Young African Magazine
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Newer not always better


Canon and Nikon have both launched new DSLRs.Canon and Nikon have both launched new DSLRs.

 May 21, 2009

These two DSLRs are built to a price – and it shows, writes Terry Lane.

One of the fastest-growing sections of the digital camera market is the so-called entry-level digital single-lens reflex, and $1600 seems to be some sort of sweet spot in the price range at which people trade up from a compact to a DSLR.

Canon and Nikon have both launched cameras into this part of the market. Canon’s new EOS 500D and Nikon’s D5000 distinguish themselves from entry-level predecessors by having a high-definition movie function of limited usefulness. We are yet to be convinced that a DSLR is the ideal gadget for shooting family movies.

The Canon is a 15-megapixel camera and the Nikon makes do with 12.3. In real-world terms there is no difference in image quality. Both are good.

Construction of both cameras is heavily plastic, in the bodies and the kit lenses. Both companies offer two image-stabilised kit lenses covering ranges from 18-55mm and 55-200mm in the case of the Nikon, and 55-250 from Canon. None are ideal, the best being the shorter Nikon and the least satisfactory the long Canon. The Nikons are slow to focus, and neither brand has really effective image stabilisation.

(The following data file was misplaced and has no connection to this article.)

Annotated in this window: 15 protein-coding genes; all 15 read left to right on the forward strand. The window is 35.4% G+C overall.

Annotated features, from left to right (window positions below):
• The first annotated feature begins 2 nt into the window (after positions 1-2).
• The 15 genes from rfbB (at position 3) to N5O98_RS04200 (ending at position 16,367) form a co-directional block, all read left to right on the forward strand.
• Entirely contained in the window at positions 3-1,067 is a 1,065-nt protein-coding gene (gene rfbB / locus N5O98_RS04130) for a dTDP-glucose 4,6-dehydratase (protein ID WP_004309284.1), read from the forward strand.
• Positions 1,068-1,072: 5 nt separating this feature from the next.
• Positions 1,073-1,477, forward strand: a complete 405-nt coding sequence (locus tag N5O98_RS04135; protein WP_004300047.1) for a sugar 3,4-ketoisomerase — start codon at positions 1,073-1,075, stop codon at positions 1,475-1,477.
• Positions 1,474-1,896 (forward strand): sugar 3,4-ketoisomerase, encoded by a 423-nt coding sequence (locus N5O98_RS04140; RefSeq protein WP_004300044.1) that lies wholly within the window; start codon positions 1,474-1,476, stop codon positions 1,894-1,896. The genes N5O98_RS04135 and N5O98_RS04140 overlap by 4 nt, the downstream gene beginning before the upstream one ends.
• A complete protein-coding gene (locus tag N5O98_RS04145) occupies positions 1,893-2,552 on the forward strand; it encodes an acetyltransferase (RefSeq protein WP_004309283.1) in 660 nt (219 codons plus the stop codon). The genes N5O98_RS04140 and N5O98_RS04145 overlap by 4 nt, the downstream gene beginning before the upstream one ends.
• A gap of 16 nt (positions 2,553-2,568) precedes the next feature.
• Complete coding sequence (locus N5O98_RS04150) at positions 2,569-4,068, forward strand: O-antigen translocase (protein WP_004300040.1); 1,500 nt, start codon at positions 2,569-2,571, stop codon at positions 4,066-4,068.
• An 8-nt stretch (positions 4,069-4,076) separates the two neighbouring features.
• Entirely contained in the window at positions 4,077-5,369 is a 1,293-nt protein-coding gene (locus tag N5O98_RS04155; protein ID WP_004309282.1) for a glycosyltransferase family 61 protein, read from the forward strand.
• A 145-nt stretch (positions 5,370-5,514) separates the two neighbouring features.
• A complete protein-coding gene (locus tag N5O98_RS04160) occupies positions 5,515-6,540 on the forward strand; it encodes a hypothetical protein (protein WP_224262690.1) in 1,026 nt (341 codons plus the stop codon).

The Nikon has a swivelling LCD and the Canon a larger fixed screen. Both have relatively cramped and dim viewfinders. They are both light and small.

In use the two cameras are similar, being mechanically gritty and noisy, and not having the luxurious feel we associate with the brands; it seems they are made to a price point. We fitted each with better lenses from our Canon and Nikkor optics and then they performed well, producing consistently excellent pictures. The moral of the story: buy the camera body but spend a little more for better lenses.

The D5000 is another camera from Nikon without an in-body auto-focus drive, which means any additional lens purchased must have the auto-focus mechanism built in. This excludes a large number of legacy Nikkor lenses and also raises a question about the value for money of the D5000. Good lenses will be expensive.

We have been comparing camera prices on the website of a national chain of camera shops. Both the new cameras sell for $1600 with the shorter lens, but the incomparably superior Nikon D90 with the same lens is only $200 more. The best always trumps the good.

From the same shop, the gorgeous (but superseded) Canon EOS 40D with a better lens is also $1800. Just a few months ago, this superb combination cost 50 per cent more.

And while you’re shopping, look at the Pentax K20D and the Olympus E30, both offering more to the serious amateur than either of the new cameras. Bottom line: don’t fall for the “newer is better” argument.

Original article–camcorders/articles/newer-not-always-better/2009/05/20/1242498758526.html


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